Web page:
An examination of learner-centered professional development for reluctant teachers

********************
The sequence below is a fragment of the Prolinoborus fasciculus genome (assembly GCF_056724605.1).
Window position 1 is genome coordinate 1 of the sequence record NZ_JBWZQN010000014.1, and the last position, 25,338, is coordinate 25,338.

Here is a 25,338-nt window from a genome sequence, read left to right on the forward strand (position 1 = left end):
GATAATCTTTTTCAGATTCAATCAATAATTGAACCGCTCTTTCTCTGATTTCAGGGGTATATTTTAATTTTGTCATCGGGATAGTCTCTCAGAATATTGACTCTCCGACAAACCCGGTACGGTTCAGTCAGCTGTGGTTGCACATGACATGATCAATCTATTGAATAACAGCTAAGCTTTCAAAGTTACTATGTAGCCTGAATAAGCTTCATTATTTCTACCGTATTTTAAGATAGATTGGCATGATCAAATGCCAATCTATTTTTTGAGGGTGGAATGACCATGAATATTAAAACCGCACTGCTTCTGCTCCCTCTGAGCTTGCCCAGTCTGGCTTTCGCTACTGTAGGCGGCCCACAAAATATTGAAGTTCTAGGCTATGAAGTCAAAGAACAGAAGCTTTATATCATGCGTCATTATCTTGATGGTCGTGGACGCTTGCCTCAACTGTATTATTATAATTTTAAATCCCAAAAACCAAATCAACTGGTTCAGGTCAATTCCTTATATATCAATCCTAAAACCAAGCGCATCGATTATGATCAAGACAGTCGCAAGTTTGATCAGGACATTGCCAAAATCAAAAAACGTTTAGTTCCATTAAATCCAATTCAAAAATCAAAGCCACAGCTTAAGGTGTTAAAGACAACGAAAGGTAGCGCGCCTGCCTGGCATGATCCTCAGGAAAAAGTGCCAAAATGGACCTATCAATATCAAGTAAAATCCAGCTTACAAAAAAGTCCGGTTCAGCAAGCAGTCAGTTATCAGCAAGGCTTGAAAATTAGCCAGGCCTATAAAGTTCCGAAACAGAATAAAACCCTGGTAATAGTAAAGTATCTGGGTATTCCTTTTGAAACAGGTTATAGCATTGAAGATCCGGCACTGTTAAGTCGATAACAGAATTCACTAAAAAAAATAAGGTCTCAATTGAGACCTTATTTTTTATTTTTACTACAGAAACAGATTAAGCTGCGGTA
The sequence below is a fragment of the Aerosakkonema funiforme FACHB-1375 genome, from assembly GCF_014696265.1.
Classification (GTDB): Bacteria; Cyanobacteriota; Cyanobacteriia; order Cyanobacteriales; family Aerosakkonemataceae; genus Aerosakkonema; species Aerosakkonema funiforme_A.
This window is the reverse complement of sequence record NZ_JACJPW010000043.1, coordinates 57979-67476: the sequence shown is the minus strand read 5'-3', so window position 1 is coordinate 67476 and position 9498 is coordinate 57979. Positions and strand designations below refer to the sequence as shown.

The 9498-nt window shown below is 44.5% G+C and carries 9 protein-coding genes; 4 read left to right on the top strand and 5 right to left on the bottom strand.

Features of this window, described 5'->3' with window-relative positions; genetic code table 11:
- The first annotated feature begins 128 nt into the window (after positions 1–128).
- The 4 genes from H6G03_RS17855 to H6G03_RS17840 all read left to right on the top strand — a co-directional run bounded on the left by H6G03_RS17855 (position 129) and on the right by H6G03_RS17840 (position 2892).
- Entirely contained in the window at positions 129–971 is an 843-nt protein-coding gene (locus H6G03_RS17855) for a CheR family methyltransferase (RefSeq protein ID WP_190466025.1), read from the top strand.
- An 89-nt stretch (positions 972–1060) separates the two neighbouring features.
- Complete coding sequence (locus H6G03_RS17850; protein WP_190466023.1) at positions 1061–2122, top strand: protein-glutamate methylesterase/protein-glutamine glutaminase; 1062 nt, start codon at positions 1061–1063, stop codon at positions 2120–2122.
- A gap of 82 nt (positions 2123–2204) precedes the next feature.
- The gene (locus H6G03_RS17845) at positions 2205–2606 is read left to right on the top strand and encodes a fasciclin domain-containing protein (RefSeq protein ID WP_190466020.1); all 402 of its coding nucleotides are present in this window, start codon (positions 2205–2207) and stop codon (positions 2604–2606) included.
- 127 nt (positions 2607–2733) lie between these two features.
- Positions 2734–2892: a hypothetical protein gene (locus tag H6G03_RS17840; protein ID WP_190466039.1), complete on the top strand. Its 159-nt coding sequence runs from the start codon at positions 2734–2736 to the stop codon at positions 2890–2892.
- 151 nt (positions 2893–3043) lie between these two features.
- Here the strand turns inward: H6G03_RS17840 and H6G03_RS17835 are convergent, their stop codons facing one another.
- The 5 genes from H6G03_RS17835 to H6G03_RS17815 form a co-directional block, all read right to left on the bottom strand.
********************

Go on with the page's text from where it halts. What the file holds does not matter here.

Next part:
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This study focused on professional development practices that empowered reluctant teachers to implement and sustain improved instructional practices. Constructs were viewed through the perspective of learner-centered principles in order to connect scientifically proven practices for teaching students in the classroom to effective professional development practices for teachers. Data for this mixed-design study were gathered from the LCPD School Practices Survey, transcripts of follow-up interviews with once-reluctant teachers, and school documents. Statistical correlations were used to analyze the variables of the quantitative portion of the study. Findings indicated that when schools implemented learner-centered professional development practices, student achievement increased and teacher reluctance toward new practices and change decreased. The qualitative data were coded and analyzed and cross-referenced with school documents. Four themes emerged as to the types of professional development that encouraged reluctant teachers to sustain new practices: (1) show them why and how; (2) empower them to safely explore; (3) emphasize their professional contribution; and (4) engage them in meaningful conversations. This study calls for additional research to better understand the nature of administrator reluctance toward new practices, as well as how the increased leadership capacity for teachers engaged in learner-centered professional development impacts the roles and relationships within the traditional educational hierarchy. Another area for future research would be to look at how the restructuring of traditional schools into professional learning communities might impact the traditional job categories of public schools.